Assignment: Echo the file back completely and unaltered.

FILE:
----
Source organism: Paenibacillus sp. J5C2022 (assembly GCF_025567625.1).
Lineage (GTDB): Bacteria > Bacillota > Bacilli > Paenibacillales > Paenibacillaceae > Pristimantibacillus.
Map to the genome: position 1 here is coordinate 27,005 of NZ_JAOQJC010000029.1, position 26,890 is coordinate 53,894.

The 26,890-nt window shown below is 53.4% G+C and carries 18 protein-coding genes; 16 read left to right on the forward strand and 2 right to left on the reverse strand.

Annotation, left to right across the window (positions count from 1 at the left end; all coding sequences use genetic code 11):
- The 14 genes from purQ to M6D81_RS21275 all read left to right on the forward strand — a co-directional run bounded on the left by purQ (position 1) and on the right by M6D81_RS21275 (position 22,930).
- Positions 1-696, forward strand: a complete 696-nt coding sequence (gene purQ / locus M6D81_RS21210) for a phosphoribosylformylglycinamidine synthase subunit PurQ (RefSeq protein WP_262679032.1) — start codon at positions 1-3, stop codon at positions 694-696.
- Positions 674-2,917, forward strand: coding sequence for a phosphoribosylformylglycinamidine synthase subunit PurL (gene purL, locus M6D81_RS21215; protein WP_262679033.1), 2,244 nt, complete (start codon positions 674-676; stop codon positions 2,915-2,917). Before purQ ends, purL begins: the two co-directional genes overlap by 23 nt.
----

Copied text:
Source organism: Paenibacillus sp. J5C2022 (assembly GCF_025567625.1).
Lineage (GTDB): Bacteria > Bacillota > Bacilli > Paenibacillales > Paenibacillaceae > Pristimantibacillus.
Map to the genome: position 1 here is coordinate 27,005 of NZ_JAOQJC010000029.1, position 26,890 is coordinate 53,894.

The 26,890-nt window shown below is 53.4% G+C and carries 18 protein-coding genes; 16 read left to right on the forward strand and 2 right to left on the reverse strand.

Annotation, left to right across the window (positions count from 1 at the left end; all coding sequences use genetic code 11):
- The 14 genes from purQ to M6D81_RS21275 all read left to right on the forward strand — a co-directional run bounded on the left by purQ (position 1) and on the right by M6D81_RS21275 (position 22,930).
- Positions 1-696, forward strand: a complete 696-nt coding sequence (gene purQ / locus M6D81_RS21210) for a phosphoribosylformylglycinamidine synthase subunit PurQ (RefSeq protein WP_262679032.1) — start codon at positions 1-3, stop codon at positions 694-696.
- Positions 674-2,917, forward strand: coding sequence for a phosphoribosylformylglycinamidine synthase subunit PurL (gene purL, locus M6D81_RS21215; protein WP_262679033.1), 2,244 nt, complete (start codon positions 674-676; stop codon positions 2,915-2,917). Before purQ ends, purL begins: the two co-directional genes overlap by 23 nt.